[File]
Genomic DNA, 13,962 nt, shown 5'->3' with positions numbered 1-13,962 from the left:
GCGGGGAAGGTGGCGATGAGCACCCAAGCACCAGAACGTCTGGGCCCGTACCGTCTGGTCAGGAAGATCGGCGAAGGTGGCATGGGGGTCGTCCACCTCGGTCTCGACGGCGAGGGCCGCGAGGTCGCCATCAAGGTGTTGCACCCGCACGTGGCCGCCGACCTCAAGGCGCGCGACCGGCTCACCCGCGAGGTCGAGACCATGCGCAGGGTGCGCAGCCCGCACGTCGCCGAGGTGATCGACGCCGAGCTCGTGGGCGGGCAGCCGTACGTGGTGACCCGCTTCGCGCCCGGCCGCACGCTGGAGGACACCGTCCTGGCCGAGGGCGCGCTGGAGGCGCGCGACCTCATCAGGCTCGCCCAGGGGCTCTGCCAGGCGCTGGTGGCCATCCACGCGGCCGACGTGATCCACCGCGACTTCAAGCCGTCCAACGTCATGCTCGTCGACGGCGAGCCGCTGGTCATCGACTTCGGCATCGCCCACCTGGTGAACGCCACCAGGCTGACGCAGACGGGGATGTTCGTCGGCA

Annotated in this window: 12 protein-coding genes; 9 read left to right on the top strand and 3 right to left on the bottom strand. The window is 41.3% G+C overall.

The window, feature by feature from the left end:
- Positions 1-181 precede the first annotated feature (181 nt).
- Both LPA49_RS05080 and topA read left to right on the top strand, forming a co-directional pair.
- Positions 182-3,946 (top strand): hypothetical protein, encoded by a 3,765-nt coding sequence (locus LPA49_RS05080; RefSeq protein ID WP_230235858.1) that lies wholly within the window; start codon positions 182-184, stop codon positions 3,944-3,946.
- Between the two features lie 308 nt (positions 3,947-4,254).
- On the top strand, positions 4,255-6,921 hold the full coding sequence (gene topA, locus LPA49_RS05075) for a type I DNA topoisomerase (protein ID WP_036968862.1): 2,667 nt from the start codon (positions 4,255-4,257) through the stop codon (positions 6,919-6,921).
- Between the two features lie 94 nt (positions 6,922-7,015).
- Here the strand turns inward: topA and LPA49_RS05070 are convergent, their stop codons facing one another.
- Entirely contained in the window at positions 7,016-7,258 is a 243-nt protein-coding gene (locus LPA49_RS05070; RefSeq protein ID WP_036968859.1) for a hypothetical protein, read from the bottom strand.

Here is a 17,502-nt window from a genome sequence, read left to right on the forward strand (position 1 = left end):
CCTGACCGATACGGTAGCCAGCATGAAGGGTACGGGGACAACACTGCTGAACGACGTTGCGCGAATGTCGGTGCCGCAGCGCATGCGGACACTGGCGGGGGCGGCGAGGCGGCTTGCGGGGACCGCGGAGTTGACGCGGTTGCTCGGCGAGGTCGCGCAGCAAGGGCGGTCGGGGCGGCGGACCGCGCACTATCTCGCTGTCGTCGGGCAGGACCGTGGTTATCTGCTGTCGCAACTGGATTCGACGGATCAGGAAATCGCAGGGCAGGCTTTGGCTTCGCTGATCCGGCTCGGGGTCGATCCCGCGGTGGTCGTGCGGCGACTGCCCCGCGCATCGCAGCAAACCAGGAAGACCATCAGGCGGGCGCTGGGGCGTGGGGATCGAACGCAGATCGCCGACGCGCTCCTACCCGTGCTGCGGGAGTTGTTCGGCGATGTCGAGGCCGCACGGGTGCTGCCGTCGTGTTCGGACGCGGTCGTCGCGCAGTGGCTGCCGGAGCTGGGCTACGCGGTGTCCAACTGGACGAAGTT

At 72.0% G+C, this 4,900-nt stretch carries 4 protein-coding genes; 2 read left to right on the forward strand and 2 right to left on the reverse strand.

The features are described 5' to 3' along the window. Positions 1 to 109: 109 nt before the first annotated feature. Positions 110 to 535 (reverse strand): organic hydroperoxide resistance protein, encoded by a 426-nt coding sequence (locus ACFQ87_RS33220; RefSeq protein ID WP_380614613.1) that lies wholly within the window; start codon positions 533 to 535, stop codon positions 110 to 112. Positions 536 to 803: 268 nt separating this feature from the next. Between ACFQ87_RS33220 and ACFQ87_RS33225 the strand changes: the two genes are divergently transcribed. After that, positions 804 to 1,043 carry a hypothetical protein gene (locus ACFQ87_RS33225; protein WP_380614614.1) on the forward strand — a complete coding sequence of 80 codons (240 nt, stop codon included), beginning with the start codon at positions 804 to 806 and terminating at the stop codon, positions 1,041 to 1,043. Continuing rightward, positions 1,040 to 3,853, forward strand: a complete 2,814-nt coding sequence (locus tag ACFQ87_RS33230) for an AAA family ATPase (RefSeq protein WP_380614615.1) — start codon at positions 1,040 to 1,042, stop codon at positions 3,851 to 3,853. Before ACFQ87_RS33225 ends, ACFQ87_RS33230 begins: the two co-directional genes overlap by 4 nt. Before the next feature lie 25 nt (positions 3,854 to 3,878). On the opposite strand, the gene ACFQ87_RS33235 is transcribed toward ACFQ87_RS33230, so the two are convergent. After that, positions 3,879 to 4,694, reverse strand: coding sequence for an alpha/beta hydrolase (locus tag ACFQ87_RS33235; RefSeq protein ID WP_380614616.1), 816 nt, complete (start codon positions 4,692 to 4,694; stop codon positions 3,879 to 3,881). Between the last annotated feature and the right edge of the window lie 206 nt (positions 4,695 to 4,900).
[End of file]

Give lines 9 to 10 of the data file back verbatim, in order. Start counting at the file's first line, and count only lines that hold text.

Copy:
- On the top strand, positions 4,255-6,921 hold the full coding sequence (gene topA, locus LPA49_RS05075) for a type I DNA topoisomerase (protein ID WP_036968862.1): 2,667 nt from the start codon (positions 4,255-4,257) through the stop codon (positions 6,919-6,921).
- Between the two features lie 94 nt (positions 6,922-7,015).